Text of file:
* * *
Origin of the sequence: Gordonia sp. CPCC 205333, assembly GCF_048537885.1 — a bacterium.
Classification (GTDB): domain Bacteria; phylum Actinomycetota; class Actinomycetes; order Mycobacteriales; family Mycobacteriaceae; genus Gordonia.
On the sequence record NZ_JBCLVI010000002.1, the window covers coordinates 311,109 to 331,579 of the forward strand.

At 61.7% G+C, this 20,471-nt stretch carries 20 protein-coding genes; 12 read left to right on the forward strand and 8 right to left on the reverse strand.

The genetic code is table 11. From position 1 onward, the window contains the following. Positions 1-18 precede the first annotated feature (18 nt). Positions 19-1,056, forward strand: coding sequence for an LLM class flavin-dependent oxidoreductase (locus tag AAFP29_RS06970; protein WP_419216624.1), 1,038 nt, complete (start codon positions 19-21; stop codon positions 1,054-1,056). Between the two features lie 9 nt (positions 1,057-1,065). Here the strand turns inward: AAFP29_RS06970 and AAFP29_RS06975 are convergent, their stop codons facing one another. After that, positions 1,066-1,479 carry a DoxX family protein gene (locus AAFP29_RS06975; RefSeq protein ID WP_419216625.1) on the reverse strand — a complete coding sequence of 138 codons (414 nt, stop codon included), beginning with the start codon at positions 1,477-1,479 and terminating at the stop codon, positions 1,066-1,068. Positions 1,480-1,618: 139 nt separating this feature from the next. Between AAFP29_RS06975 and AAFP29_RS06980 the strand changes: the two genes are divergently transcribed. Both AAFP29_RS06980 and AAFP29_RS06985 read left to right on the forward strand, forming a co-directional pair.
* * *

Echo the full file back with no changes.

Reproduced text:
Origin of the sequence: Gordonia sp. CPCC 205333, assembly GCF_048537885.1 — a bacterium.
Classification (GTDB): domain Bacteria; phylum Actinomycetota; class Actinomycetes; order Mycobacteriales; family Mycobacteriaceae; genus Gordonia.
On the sequence record NZ_JBCLVI010000002.1, the window covers coordinates 311,109 to 331,579 of the forward strand.

At 61.7% G+C, this 20,471-nt stretch carries 20 protein-coding genes; 12 read left to right on the forward strand and 8 right to left on the reverse strand.

The genetic code is table 11. From position 1 onward, the window contains the following. Positions 1-18 precede the first annotated feature (18 nt). Positions 19-1,056, forward strand: coding sequence for an LLM class flavin-dependent oxidoreductase (locus tag AAFP29_RS06970; protein WP_419216624.1), 1,038 nt, complete (start codon positions 19-21; stop codon positions 1,054-1,056). Between the two features lie 9 nt (positions 1,057-1,065). Here the strand turns inward: AAFP29_RS06970 and AAFP29_RS06975 are convergent, their stop codons facing one another. After that, positions 1,066-1,479 carry a DoxX family protein gene (locus AAFP29_RS06975; RefSeq protein ID WP_419216625.1) on the reverse strand — a complete coding sequence of 138 codons (414 nt, stop codon included), beginning with the start codon at positions 1,477-1,479 and terminating at the stop codon, positions 1,066-1,068. Positions 1,480-1,618: 139 nt separating this feature from the next. Between AAFP29_RS06975 and AAFP29_RS06980 the strand changes: the two genes are divergently transcribed. Both AAFP29_RS06980 and AAFP29_RS06985 read left to right on the forward strand, forming a co-directional pair.